What a lovely piece of inspiring work Sally. I love the story of the Bronte Sisters and Branwell, against all odds they produced such beautiful writing. It is encouraging when an amateur writer gets a first rejection to read how other writers stoically carry on and keep submitting. I must confess, it has stopped me writing for a while as I (really shouldn’t have gone down this road …but!) thought why am I doing this, I’m not a writer, I’m just playing at being a writer.
    I must pick up my pen – or should that be “place fingers on the computer keys”, once again and try to find another publisher. The trouble is, out there, there are not many publishers around that accept unsolicited manuscripts.
    Writing is not easy and getting a rejection on your “masterpiece” 🙂 is even harder.
    Good luck with your submissions!

    • #12 by Sally Jenkins on November 19, 2012 - 1:09 pm

      Margaret, you are absolutely right – writing is not easy! And rejections are very demoralising. But it does help knowing that there’s a whole ‘gang’ of us here in blogland who are all experiencing exactly the same thing. Keep going!

  7. #13 by Lesa Clarke on November 19, 2012 - 12:45 pm

    I’d like to visit Haworth. I live near an area in Northern Ireland known as the Bronte Homeland as this is where Patrick came from and I’ve had an interest in them for a long time. Perhaps somewhere here would have a little of that magic luck left to rub off on me – in the meantime best keep up with the writing and submitting…

    • #14 by Sally Jenkins on November 19, 2012 - 1:13 pm

      Lesa, our tour guide told us a little about Patrick Bronte’s early life – he worked very hard to make it in life and was devastated when his wife died so young. I’m sure he left some luck behind for you …

  8. #15 by susanjanejones on November 19, 2012 - 5:22 pm

    Sounds like a great trip Sally, one I’d like to do when I’ve more time. I love those wild and windy Bronte stories. Mind you, what enormous pressure to be under having to write to earn a living. I’m pretty sure Agatha Christie wrote to keep her home as well in her day. I think I’d be a nervous wreck under such a strain. Great post, and I know the lucky counter will work. I feel lucky just looking at it…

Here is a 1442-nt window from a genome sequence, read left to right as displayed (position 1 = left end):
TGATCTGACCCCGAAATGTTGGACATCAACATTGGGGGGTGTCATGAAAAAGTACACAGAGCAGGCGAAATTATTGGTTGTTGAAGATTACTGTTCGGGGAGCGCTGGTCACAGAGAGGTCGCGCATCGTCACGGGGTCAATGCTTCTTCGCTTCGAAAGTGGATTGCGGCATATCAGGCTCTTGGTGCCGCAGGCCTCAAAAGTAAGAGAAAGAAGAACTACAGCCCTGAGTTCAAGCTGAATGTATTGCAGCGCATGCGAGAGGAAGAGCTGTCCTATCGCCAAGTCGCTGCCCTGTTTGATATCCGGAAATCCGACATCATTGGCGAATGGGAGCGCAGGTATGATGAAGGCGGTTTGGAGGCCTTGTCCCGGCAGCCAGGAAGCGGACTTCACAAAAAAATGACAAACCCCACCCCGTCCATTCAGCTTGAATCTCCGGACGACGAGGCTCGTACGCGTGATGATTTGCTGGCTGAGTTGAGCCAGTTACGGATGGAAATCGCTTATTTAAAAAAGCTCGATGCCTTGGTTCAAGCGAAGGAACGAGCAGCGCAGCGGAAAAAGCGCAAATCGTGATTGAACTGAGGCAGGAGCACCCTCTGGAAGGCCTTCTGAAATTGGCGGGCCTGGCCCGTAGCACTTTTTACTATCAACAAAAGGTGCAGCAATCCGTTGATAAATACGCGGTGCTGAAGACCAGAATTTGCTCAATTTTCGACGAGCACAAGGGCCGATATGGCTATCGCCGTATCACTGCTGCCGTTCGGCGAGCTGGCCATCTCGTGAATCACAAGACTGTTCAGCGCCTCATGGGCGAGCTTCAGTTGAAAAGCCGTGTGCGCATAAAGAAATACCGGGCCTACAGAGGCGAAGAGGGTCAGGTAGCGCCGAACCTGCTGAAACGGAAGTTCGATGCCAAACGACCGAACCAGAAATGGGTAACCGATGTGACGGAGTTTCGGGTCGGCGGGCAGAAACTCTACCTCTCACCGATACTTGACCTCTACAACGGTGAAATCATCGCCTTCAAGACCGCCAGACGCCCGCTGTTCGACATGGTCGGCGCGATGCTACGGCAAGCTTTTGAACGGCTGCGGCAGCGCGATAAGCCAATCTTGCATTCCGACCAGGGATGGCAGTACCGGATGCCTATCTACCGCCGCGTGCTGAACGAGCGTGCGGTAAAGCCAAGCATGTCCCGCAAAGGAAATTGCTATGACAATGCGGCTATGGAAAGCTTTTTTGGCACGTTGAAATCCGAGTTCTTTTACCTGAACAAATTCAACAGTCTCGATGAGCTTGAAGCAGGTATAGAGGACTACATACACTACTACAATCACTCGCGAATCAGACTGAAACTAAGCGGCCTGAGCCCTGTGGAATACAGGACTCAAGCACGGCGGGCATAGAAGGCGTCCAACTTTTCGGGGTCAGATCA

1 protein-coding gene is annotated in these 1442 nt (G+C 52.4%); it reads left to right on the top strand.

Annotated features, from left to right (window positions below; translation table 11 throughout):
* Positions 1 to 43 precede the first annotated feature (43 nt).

• #16 by Sally Jenkins on November 19, 2012 - 8:20 pm

      Susan, I agree writing to keep a roof over your head must be incredibly stressful – but it would certainly focus the mind and do away with procrastination!

  9. #17 by Christine Howe on November 20, 2012 - 11:11 am

    A very enjoyable post, Sally and I wish you luck with your writing.

  10. #19 by Linda on November 20, 2012 - 12:30 pm

    I’m not at all superstitious – but I’ll definitely take a detour to that counter next time I’m in Yorkshire!

    • #20 by Sally Jenkins on November 20, 2012 - 1:11 pm

      Linda, if you do, make sure you go on a tour to get the most out of your trip.

  11. #21 by Vikki (The View Outside) on November 20, 2012 - 11:29 pm

    Hope it works for you Sally 🙂


  12. #23 by Debbie Young on November 21, 2012 - 4:53 pm

    Lovely post and super pic of you at the lucky counter! I always admire writers of the pre-digital age for producing their manuscripts by hand – such long novels to be written in pen and ink. Even a biro would have seemed high tech to the Brontes. And then of course set in hot metal, moveable type. It’s a wonder that books ever caught on, really! We modern writers have it so easy by comparison. Typing this comment on my phone LOL.

    • #24 by Sally Jenkins on November 22, 2012 - 1:15 pm

      Debbie – you’re right, it’s hard to imagine writing a whole book with no cut, paste or insert facility!To use a phrase of my grandmother’s – writers today “don’t know they’re born”.

  13. #25 by tricialo on November 27, 2012 - 2:25 pm

    I visited Haworth last year, absolutely loved the parsonage, missed the post office though – I would have visited and touched the counter too if I’d known!